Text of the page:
NFPA has announced the 2021 edition of NFPA 70E®, Standard for Electrical Safety in the Workplace® as the latest addition to  NFPA LiNK™, the Association's new information delivery platform that will include codes and standards, supplementary content, and visual aids for building, electrical, and life safety professionals and practitioners. Originally developed at OSHA's request, NFPA 70E helps companies and employees avoid workplace injuries and fatalities due to shock, electrocution, arc flash, and arc blast. With the addition of NFPA 70E to NFPA LiNK, users have instant access to requirements for safe work practices that reduce a worker's exposure to major electrical hazards. In September, NFPA introduced the platform with the four most recent editions of NFPA 70®, National Electrical Code® (NEC®), the most widely used code in the United States and referenced around the globe. One of the great aspects of NFPA LiNK is that it can be accessed via mobile devices, tablets, laptops, or other preferred device. It will become a “living library” for users that offers: The ability to work alongside the NEC and NFPA 70E by adding personal notes, assigning colors, and saving to custom collections for quick and easy reference A broader understanding of code requirements through access to expert commentary, visual aids, and helpful resources Collaboration features to share code sections, work across teams, and ensure everyone knows what is required Navigation tools that enable users to quickly locate the information they need based on the situations they encounter There's so much more about NFPA LiNK you don't want to miss! Check out the NFPA LiNK weekly “video blog series” where we break down and discuss some of the key features and functionalities of the platform. Our first video in the series highlights the Dashboard and publications functions. In the second installation, we discuss Bookmarks and the MyLiNK features. The latest video features situational navigation. As an NFPA LiNK subscriber, you will get access to continuous updates, features and functions, and new editions of NFPA codes and standards as they are released. NFPA will soon expand the collection of codes and standards within the application to include the more than 300 that NFPA offers. Learn more about how NFPA LiNK can help you in your work. Find more information about the platform, a timeline of additional codes and standards that will be coming to NFPA LiNK, and a product introduction video all at nfpa.org/LiNK. Purchase or try NFPA LiNK by visiting the website.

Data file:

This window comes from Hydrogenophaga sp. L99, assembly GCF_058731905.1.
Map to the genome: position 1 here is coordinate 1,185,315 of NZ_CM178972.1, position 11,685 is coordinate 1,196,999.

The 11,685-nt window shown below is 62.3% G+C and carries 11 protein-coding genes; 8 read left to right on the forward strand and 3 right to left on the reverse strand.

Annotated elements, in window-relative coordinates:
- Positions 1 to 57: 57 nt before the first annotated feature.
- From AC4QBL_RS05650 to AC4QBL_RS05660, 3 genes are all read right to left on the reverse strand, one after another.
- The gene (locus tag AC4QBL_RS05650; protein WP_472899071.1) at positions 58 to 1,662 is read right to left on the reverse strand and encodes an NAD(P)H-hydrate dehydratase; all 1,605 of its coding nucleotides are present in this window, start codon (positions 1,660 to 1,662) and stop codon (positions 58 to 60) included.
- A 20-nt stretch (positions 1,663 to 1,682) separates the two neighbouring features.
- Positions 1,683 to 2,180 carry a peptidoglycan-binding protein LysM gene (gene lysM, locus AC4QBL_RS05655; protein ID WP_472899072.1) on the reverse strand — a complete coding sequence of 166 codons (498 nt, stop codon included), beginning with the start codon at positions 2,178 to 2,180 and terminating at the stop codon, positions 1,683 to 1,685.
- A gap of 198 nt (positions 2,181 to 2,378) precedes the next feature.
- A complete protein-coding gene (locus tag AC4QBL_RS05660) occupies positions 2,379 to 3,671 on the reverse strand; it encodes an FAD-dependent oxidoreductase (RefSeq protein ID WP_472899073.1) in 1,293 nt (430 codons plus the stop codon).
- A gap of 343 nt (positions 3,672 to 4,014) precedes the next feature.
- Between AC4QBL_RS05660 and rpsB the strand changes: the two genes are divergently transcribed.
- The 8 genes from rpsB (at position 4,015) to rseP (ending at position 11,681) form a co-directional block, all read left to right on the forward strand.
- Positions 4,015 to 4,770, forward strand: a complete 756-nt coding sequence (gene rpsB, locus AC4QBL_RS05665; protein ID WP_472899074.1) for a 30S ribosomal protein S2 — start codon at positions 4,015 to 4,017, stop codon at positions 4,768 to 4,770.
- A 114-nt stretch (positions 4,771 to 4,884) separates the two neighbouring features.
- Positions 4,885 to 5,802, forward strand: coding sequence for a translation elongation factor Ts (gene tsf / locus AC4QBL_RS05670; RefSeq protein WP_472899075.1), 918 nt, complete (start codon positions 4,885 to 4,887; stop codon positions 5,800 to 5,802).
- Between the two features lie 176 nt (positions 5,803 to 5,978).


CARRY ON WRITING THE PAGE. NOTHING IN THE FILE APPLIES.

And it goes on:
Draper Utah FD FPW Project - Photo - October 2020

Local Utah Fire Department Service Project Reminds Us About the Value of Collaboration and the Importance of Safety During Fire Prevention Week and Beyond

Earlier this month, NFPA learned about a local service project that embodies the true spirit of collaboration as it relates to fire and life safety. The story takes place in Draper, Utah where the Draper Fire Department was recently asked by the Grossinger family to help with a wildfire mitigation project around their home. According to local news reports, as the department began working, they noticed something amiss: the home's sprinkler and smoke alarm systems needed updating. But this was not a typical upgrade – it was something a bit more special because the parents and the older daughter in the family are deaf and have been reliant on their younger son who can hear, to alert them when the smoke alarms sounded or if there was a fire in the home. Recognizing the seriousness of the situation, the Draper Fire Department immediately reached out to area partners who agreed to provide special smoke alarms that visually flash to alert deaf occupants, and to work on repairing and updating the home's residential fire sprinklers. Soon after the initial contact from the fire department, the companies began work in the home. The service project was organized as part of NFPA's National Fire Prevention Week(FPW), which ran from October 4 – 10. According to Draper fire officials, the project was intended not only to serve as a reminder for other homeowners to review their own fire safety measures during the week of the campaign, but to do so all year long. As part of the project, the department provided information and tips related to this year's FPW campaign theme, “Serving Up Fire Safety in the Kitchen,” to help raise awareness of the common causes of home cooking fires and ways to prevent them. The story of the Grossinger Family is a heartening one, and one that reminds us that the work we do for Fire Prevention Week is important to the security and well- being of communities everywhere. As fire safety advocates, it is crucial that all of us recognize and take full advantage of the campaign not just in October but throughout the year. Thanks to the hard work of the Draper Fire Department and their partners, individuals and families in Utah and beyond are inspired to become their own advocates for, and embrace their personal role in, this important system of safety. Learn more about the Fire Prevention Week campaign, and get tips and resources to help keep your family safe from fire by visiting NFPA's Public Education website. Photo: Mark Grossinger (left), Don Buckley, Fire Marshal – Draper City Fire Department (Utah) (center), and Brooke Grossinger (right); photo courtesy of theDraper Fire Department.